Wednesday, 09 January 2013 20:27
With 20,000 miles behind him, “El Caminante” has traveled to all of Latin America on foot, bringing a message of conservation.
Six years ago, former firefighter Martin Hutchinson
found the cheapest one-way flight available to Latin America and never looked back. After arriving in Cancún, Mexico, Hutchinson planned to hitchhike through Central America, though it didn’t work out as well as he had hoped. Nobody stopped to pick him up, so he started to walk South and never really stopped.
With 20,000 miles behind him, Hutchinson has walked to all 21 South and Central American countries.
“I think if I left England with this in mind, I would never do it,” he says. “Now it sounds like nothing.”
And he has no plans of stopping his journey. Living off bits of savings he accrued when working in England, Hutchinson has few expenses and can afford to continue living and walking. He always refuses money when it’s offered to him.
When traveling, Hutchinson walks between 18 and 50 miles a day, carrying a small backpack and the British flag. He travels to cities generally without contacts or a place to stay and either pitches a tent or relies on the kindness of strangers. He is now staying at a fire station in Concepción, Chile and has weathered all sorts varying living situations.
A woman who opened her doors to him in Puerto Viejo, Chile made a particularly strong impression on him.
“It’s 2:30 in the morning and I arrived to this town and it’s pitch black,” Hutchinson says. “I look for a place to put my tent, and this woman asks what I’m doing. She came down and asked me, ‘would you like a cup of coffee?’”
The two talked for a couple hours and she eventually asked Hutchinson if he would like to stay a couple days. This type of generosity is not rare, says Hutchinson. He found people especially friendly in northern Chile.
“If I needed something, those people would help you without question,” says Hutchinson.
As one would assume, Hutchinson’s adventures have often involved a bit of danger. He’s been attacked with an ax in Brazil and hit over the head with a glass bottle in Ecuador. Though most attacks have been by people trying to steal his camera, he also had a run-in with Brazilian African Killer Bees while walking through French Guyana. Obviously, it hasn’t been enough to stop him from walking.
In his travels, Hutchinson has also started advocating for environmental preservation. After spending hour after hour in meditation with the landscape, Hutchinson became increasingly passionate about the need to conserve these areas.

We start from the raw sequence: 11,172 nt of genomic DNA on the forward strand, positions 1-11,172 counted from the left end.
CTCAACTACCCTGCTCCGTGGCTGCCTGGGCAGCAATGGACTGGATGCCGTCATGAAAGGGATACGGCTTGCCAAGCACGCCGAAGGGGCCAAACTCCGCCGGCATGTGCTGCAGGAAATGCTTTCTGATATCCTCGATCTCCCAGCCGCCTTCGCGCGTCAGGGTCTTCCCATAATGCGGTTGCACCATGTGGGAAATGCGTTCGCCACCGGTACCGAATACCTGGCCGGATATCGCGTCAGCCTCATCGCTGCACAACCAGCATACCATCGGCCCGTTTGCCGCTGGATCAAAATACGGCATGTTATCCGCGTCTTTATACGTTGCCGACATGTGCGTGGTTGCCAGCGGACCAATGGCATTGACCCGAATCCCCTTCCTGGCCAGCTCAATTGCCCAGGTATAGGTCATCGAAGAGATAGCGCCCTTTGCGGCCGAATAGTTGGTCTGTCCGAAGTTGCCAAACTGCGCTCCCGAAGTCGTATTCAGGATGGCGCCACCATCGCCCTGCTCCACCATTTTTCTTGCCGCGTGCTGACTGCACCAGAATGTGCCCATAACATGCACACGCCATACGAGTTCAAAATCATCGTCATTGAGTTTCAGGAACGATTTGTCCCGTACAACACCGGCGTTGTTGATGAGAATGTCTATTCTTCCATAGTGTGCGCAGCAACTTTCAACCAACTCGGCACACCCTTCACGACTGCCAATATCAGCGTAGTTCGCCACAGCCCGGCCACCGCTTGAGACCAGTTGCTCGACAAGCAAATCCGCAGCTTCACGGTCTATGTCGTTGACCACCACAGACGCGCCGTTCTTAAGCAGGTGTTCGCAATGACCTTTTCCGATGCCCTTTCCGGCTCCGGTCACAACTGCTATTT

“In Bolivia I saw this river and it just made me so angry,” he says, recalling the moment he made the decision. The river was filled with so much plastic trash and bottles, Hutchinson felt he had to do something about it. “I’m actually going to use the media to push this (environmentalism) now.”All photos by Martin Hutchinson
Now, when Hutchinson passes through towns, he walks up to the first news station he can find to tell his story and advocate for his cause. After meeting with the press, he tries to arrange talks at local schools, a task he finds easier once he’s been featured in local news.
Hutchinson has now traveled to over 1,000 schools and universities in Latin America. The response he receives, he says, varies.
“The (country) kids are more connected to the land and more conscious of what they are doing. It’s the people in the cities that need to have more of a connection to the countryside.”
Hutchinson even includes a preservation message in his footwear.
“I got a pair of normal boots and I put car tires on the bottom of them, so I can walk in one pair of shoes for 3,000 kilometers (1,900 miles). If you do something as simple as this you can save a lot of money.”
Though Hutchinson admits he has made sacrifices in his lifestyle, he is happier living as a nomad. He is glad to avoid places with an overdependence on technology. Treadmills, for instance, seem ridiculous to him.
“(People say) you’re crazy for walking. Then why are these people in the gym, on a machine and they’re paying for it? It’s all completely negative energy. You’re only doing it for your own vanity.”
At 52, Hutchinson says he plans to continue walking Latin America over the next four years. Though he has minor complaints of a weak left knee and minor arthritis pain, Hutchinsons says he will stay, provided he continues in good health and can renew his visa in Concepción. Next up: Temuco, Chile.
By Elizabeth Trovall (firstname.lastname@example.org)
Copyright 2013 - The Santiago TimesEditor's note: This article orginally incorrectly relayed an anecdote from Mr. Hutchinson's travels, saying that he met a woman at 10 o'clock at night in Puerto Viejo, Costa Rica. The encounter actually happened in Puerto Viejo, Chile at 2:30 a.m. The error has been corrected and The Santiago Times apologizes to Mr. Hutchinson and our readers for the mistake.